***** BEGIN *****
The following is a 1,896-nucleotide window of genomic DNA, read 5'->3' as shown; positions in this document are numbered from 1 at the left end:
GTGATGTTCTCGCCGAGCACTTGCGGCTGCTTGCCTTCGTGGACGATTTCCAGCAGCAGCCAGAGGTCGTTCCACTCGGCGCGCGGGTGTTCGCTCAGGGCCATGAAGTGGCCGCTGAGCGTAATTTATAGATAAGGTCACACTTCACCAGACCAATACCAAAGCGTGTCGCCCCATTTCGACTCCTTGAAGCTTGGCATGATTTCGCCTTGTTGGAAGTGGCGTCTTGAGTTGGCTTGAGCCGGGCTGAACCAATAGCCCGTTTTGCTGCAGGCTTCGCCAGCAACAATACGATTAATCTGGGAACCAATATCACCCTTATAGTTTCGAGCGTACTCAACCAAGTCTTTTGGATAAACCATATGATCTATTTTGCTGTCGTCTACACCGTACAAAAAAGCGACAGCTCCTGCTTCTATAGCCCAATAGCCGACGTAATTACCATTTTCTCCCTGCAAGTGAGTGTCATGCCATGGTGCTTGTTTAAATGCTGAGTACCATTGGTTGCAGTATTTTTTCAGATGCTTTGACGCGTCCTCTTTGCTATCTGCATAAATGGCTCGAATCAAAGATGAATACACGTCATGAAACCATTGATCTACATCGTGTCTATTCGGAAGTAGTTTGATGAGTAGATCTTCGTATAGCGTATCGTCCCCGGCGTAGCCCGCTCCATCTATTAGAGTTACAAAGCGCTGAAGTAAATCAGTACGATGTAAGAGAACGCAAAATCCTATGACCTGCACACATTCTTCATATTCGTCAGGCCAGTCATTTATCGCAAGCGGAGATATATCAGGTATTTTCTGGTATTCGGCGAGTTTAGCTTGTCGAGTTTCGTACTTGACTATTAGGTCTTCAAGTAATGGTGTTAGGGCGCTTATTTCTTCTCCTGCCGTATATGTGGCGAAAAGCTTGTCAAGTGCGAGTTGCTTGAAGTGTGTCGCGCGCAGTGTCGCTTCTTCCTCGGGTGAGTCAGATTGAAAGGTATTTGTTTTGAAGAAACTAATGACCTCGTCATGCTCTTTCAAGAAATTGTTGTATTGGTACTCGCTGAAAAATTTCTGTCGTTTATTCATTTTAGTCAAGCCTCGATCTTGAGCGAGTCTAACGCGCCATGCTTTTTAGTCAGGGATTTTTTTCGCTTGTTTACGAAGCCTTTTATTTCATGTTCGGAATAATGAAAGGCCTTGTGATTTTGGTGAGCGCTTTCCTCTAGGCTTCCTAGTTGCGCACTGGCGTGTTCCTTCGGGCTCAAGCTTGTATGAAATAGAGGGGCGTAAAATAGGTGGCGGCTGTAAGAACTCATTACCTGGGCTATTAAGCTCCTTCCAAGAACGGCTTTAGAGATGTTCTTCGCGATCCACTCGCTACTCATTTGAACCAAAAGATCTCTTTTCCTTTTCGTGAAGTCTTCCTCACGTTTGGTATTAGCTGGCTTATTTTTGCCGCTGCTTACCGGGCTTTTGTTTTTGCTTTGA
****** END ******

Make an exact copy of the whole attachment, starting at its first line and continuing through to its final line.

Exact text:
The following is a 1,896-nucleotide window of genomic DNA, read 5'->3' as shown; positions in this document are numbered from 1 at the left end:
GTGATGTTCTCGCCGAGCACTTGCGGCTGCTTGCCTTCGTGGACGATTTCCAGCAGCAGCCAGAGGTCGTTCCACTCGGCGCGCGGGTGTTCGCTCAGGGCCATGAAGTGGCCGCTGAGCGTAATTTATAGATAAGGTCACACTTCACCAGACCAATACCAAAGCGTGTCGCCCCATTTCGACTCCTTGAAGCTTGGCATGATTTCGCCTTGTTGGAAGTGGCGTCTTGAGTTGGCTTGAGCCGGGCTGAACCAATAGCCCGTTTTGCTGCAGGCTTCGCCAGCAACAATACGATTAATCTGGGAACCAATATCACCCTTATAGTTTCGAGCGTACTCAACCAAGTCTTTTGGATAAACCATATGATCTATTTTGCTGTCGTCTACACCGTACAAAAAAGCGACAGCTCCTGCTTCTATAGCCCAATAGCCGACGTAATTACCATTTTCTCCCTGCAAGTGAGTGTCATGCCATGGTGCTTGTTTAAATGCTGAGTACCATTGGTTGCAGTATTTTTTCAGATGCTTTGACGCGTCCTCTTTGCTATCTGCATAAATGGCTCGAATCAAAGATGAATACACGTCATGAAACCATTGATCTACATCGTGTCTATTCGGAAGTAGTTTGATGAGTAGATCTTCGTATAGCGTATCGTCCCCGGCGTAGCCCGCTCCATCTATTAGAGTTACAAAGCGCTGAAGTAAATCAGTACGATGTAAGAGAACGCAAAATCCTATGACCTGCACACATTCTTCATATTCGTCAGGCCAGTCATTTATCGCAAGCGGAGATATATCAGGTATTTTCTGGTATTCGGCGAGTTTAGCTTGTCGAGTTTCGTACTTGACTATTAGGTCTTCAAGTAATGGTGTTAGGGCGCTTATTTCTTCTCCTGCCGTATATGTGGCGAAAAGCTTGTCAAGTGCGAGTTGCTTGAAGTGTGTCGCGCGCAGTGTCGCTTCTTCCTCGGGTGAGTCAGATTGAAAGGTATTTGTTTTGAAGAAACTAATGACCTCGTCATGCTCTTTCAAGAAATTGTTGTATTGGTACTCGCTGAAAAATTTCTGTCGTTTATTCATTTTAGTCAAGCCTCGATCTTGAGCGAGTCTAACGCGCCATGCTTTTTAGTCAGGGATTTTTTTCGCTTGTTTACGAAGCCTTTTATTTCATGTTCGGAATAATGAAAGGCCTTGTGATTTTGGTGAGCGCTTTCCTCTAGGCTTCCTAGTTGCGCACTGGCGTGTTCCTTCGGGCTCAAGCTTGTATGAAATAGAGGGGCGTAAAATAGGTGGCGGCTGTAAGAACTCATTACCTGGGCTATTAAGCTCCTTCCAAGAACGGCTTTAGAGATGTTCTTCGCGATCCACTCGCTACTCATTTGAACCAAAAGATCTCTTTTCCTTTTCGTGAAGTCTTCCTCACGTTTGGTATTAGCTGGCTTATTTTTGCCGCTGCTTACCGGGCTTTTGTTTTTGCTTTGA